Signal constellations of a retrodirective array phase modulator
Koo, Gregory Andre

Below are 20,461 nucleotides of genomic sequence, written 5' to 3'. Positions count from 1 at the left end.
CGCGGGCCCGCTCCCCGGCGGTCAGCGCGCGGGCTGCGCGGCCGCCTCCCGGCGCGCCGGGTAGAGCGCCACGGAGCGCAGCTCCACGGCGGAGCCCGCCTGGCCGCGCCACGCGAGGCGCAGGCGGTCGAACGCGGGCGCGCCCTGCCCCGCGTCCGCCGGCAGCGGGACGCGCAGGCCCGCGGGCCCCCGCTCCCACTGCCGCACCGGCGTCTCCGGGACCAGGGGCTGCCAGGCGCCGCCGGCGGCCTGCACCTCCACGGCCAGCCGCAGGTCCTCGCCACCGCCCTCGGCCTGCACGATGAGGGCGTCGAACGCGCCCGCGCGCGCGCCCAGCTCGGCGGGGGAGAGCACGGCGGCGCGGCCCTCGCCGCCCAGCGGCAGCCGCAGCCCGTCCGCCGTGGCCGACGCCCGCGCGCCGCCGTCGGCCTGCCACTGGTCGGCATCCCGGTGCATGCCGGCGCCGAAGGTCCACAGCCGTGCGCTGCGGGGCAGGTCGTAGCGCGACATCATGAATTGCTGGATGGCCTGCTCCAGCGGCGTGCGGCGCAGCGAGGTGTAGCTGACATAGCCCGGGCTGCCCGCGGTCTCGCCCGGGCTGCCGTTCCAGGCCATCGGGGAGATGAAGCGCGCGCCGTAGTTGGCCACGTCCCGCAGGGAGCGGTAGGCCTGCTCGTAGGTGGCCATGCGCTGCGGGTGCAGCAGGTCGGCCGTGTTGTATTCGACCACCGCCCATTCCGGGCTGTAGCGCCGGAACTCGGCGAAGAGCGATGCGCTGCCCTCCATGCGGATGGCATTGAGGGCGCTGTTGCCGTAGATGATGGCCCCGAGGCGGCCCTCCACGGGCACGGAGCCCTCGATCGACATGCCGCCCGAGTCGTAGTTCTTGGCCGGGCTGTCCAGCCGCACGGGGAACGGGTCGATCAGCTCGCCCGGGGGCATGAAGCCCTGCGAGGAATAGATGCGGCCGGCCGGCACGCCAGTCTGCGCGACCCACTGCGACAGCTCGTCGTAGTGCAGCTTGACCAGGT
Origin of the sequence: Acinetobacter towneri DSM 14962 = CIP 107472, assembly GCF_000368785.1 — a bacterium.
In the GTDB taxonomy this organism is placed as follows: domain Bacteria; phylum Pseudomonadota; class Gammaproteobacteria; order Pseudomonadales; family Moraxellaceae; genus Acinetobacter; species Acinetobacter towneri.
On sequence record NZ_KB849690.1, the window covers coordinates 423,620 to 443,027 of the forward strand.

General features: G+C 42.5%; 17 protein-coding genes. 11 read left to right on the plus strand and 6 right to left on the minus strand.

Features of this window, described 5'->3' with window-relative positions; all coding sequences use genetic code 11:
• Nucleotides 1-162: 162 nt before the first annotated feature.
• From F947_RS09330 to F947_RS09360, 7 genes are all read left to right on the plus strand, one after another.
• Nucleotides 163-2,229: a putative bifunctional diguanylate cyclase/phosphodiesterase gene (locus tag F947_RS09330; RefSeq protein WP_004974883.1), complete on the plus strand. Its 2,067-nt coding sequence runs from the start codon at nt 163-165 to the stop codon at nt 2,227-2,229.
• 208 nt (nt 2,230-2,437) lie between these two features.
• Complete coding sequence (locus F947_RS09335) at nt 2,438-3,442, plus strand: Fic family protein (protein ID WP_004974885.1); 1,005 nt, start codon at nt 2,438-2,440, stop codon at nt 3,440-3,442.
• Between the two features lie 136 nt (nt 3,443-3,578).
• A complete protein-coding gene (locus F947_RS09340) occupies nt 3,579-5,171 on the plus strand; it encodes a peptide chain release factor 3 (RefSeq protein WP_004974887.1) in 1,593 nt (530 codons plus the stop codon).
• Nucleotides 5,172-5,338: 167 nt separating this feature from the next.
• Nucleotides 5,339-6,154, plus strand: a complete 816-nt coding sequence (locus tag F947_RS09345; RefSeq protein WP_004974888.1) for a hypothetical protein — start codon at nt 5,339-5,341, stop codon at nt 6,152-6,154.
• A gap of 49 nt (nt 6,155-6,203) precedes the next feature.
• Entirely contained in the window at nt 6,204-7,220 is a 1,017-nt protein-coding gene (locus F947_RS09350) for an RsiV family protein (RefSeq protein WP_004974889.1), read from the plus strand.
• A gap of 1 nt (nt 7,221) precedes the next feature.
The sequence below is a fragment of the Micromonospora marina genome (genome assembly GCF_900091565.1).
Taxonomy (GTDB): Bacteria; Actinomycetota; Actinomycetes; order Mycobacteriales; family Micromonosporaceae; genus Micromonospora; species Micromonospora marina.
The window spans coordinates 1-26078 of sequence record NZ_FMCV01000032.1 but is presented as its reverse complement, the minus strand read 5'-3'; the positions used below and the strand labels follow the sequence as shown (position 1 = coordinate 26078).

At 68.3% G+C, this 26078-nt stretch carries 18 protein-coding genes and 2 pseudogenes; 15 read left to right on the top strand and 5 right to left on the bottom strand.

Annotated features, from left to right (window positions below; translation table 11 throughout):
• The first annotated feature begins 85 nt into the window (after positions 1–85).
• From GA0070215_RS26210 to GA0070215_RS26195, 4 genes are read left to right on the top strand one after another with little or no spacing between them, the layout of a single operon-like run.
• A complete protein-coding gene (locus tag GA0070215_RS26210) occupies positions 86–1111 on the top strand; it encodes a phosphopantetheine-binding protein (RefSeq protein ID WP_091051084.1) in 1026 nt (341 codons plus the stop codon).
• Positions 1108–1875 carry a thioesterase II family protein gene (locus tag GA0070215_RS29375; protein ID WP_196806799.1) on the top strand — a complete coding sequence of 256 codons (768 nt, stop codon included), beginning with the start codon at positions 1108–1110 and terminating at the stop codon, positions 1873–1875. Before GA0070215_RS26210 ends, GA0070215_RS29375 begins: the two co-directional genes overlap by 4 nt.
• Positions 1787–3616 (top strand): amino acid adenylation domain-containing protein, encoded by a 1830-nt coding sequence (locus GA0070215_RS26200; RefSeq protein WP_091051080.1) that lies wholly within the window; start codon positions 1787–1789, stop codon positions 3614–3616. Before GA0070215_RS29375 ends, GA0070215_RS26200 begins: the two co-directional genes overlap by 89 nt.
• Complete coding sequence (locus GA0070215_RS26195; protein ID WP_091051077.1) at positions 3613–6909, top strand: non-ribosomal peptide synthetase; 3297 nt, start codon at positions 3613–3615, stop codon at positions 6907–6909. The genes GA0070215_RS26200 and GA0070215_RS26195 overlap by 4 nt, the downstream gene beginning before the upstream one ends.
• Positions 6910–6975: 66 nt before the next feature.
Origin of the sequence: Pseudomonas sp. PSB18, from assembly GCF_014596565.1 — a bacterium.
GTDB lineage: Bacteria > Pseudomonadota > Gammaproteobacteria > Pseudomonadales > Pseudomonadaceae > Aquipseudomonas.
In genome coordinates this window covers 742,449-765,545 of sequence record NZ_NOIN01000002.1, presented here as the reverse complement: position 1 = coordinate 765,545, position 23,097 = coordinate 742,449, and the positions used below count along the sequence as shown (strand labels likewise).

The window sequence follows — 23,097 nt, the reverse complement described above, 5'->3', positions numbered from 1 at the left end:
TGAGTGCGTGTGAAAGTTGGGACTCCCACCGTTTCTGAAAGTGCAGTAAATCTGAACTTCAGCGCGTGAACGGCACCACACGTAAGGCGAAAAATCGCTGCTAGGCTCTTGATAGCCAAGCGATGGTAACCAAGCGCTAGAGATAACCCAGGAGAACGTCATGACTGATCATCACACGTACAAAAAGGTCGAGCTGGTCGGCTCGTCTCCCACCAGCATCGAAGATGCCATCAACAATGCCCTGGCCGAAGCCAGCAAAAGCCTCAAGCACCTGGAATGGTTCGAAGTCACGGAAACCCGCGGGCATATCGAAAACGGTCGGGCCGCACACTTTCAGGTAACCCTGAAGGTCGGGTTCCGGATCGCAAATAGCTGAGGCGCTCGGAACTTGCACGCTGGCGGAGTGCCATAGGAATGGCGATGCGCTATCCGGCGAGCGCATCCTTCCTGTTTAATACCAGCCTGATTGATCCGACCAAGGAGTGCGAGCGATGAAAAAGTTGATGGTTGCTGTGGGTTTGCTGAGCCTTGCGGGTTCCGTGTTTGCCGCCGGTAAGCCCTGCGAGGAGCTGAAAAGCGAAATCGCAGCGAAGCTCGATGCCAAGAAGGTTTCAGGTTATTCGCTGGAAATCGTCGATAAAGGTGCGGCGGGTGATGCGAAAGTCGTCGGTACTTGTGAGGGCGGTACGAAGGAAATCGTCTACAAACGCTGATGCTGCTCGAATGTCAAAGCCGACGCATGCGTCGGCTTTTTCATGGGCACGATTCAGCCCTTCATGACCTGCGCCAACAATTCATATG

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A quadrature phase shift keying (QPSK) retrodirective array phase modulator (RAPM) was designed and fabricated to characterize its backscatter signal constellation when placed near objects with varying conductivities and relative permittivities. The signal constellations produced when the RAPM was placed near objects were compared to a constellation in free space to determine relative magnitude and phase changes. When conductors and high permittivity dielectrics were placed close behind the RAPM, constellation points were found to shrink in magnitude by up to twenty percent and shift in phase by up to eight degrees. When conductors were placed between the RAPM and an interrogator, the signal constellation was found to collapse, shrinking by up to 95.6 percent. For materials similar to free space, minimal constellation shrinkage resulted, but signal constellation rotation by up to 68 degrees occurred. The power consumption of a RAPM was also characterized and found to decrease as the number of bits per symbol increased. This result demonstrates that in comparison to conventional backscatter tags, which implement one bit per symbol, the RAPM can implement a greater number of bits per symbol, reduce its power consumption, and increase its range in a passive backscatter communication system. To characterize the beamwidth of the RAPM's retrodirective array, a radar cross section (RCS) measurement of the RAPM was performed over a scan angle range of -90 to +90 degrees. The structural component generated by the RAPM's patch antenna ground plane was found to dominate the antenna mode of the retrodirective array. As a result, a novel homodyne receiver based RCS measurement was performed to filter out the structural RCS component and measure the pure antenna mode of the RAPM.